A Box of Nothing
About the Book
Modern fantasy intended for rather younger children. Adventures on animated rubbish dump, culminating in a race to be in at the birth of a new universe, and so affect what sort of worlds will be born there. Big Bang theory as magic.
This was the only story that I began deliberately writing for younger readers, with the story evolving later. It stems from a building we used to pass almost every day when we were living with my grandparents in Gloucestershire, a grey stone cottage, like its neighbours, except that instead of a parlour window it had a shop window, displaying only bare and dusty shelves, with darkness beyond. We asked our nanny what was sold there (we had that sort of childhood — our walks were taken at set times in stiff tweed overcoats, my youngest brother in an immense, huge-wheeled pram, sprung like a horse-carriage) and she said “Nothing now.” She probably also explained that used to be a cobbler’s, or something, but the cobbler was dead. Anyway, we called it The Nothing Shop. I suppose it’s as good a place to start as any if you want to get to unexpected places.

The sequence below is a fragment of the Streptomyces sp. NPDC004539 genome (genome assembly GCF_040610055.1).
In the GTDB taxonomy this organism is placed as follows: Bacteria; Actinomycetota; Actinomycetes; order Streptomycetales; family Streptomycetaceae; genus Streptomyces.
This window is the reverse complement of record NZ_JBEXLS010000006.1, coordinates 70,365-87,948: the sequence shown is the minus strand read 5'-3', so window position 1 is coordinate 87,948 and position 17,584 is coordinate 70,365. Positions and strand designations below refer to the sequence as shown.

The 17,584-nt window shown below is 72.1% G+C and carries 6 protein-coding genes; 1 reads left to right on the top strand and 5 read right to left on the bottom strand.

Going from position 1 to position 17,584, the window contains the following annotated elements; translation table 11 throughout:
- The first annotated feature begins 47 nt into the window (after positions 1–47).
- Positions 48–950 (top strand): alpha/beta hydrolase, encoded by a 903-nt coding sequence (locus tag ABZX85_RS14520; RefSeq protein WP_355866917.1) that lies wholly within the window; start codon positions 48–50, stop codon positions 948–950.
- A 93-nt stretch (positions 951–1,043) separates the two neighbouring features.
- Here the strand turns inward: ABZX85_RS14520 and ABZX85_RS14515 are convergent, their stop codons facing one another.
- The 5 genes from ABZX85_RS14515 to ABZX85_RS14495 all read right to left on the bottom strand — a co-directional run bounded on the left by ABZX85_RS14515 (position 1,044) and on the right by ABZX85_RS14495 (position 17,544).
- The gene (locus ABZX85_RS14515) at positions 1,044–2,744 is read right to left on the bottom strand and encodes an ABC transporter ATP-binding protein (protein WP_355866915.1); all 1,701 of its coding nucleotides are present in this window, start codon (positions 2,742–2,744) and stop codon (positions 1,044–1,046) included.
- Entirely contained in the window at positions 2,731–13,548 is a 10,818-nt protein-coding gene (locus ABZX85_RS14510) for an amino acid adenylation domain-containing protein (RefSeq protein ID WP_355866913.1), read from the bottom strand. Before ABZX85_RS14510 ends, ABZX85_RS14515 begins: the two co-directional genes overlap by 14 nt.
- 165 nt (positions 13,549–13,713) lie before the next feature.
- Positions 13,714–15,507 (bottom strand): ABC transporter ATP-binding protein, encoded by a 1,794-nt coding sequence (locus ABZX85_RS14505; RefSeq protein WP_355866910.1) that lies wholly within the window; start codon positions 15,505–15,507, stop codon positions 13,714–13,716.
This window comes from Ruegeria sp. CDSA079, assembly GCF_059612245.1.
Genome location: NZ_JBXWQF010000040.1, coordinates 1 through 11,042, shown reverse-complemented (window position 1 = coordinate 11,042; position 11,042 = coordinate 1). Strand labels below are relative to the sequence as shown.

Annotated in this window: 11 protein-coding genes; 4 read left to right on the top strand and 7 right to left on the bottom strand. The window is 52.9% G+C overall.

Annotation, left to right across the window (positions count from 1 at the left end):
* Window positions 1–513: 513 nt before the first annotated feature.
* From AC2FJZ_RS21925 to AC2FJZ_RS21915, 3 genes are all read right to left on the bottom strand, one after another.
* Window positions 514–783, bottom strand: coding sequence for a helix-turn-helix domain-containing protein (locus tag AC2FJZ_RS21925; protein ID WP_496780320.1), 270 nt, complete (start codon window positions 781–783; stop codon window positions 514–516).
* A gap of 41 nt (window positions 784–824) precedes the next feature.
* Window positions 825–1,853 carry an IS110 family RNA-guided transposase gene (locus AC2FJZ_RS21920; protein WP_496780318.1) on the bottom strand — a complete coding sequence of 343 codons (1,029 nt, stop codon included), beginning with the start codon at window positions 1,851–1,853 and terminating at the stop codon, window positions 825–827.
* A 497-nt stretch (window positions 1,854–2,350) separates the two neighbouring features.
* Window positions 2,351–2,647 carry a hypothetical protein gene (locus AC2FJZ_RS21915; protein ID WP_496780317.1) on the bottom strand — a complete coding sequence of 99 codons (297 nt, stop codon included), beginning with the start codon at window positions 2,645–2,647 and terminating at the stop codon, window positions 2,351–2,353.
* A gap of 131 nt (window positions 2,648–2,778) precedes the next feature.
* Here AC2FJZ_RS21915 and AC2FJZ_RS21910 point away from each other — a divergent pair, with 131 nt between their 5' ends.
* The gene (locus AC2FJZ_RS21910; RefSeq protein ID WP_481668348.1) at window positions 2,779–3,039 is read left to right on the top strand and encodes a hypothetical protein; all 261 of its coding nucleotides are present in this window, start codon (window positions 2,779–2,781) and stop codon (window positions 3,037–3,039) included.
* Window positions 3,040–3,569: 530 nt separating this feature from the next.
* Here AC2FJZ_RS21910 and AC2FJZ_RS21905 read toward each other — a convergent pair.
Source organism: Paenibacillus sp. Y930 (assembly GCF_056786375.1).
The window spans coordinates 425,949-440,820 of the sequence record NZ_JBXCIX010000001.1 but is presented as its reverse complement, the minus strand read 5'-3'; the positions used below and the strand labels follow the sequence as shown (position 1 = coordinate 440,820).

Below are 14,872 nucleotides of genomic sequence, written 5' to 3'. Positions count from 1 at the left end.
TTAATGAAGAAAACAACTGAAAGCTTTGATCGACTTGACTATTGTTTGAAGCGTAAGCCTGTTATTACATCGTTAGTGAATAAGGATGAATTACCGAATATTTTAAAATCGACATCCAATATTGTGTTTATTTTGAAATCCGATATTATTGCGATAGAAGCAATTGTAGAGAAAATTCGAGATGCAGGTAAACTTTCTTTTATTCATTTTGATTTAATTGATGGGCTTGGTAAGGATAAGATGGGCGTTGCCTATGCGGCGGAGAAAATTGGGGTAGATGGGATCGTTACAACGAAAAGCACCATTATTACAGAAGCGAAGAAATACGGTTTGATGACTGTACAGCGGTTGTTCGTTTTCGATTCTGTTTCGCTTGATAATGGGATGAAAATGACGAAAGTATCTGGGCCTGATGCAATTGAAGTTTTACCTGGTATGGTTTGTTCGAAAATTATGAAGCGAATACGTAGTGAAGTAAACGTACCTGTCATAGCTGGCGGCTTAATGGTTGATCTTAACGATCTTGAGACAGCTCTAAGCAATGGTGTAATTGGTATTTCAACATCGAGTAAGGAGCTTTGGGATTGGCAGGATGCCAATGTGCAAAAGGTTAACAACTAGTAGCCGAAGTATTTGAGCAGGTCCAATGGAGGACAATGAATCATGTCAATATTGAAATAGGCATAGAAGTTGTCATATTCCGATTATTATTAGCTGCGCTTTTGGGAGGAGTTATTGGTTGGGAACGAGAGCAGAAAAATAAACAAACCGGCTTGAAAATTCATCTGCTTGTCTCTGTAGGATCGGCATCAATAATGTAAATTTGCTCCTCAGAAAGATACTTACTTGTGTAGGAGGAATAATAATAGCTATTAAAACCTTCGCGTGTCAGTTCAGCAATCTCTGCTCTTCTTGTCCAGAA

Mr. Dickinson, a popular British author who writes suspenseful fiction for both children and adults, is able to enliven questions about the nature of life and personal identity in a way that is whimsical, provocative and even touching.
New York Times (May 8, 1988)
Gollancz, UK - 1985
Delacorte, US - 1985
Atlantic-Little Brown, US - 1987
Methuen, UK - 1987
Open Road, US - 2015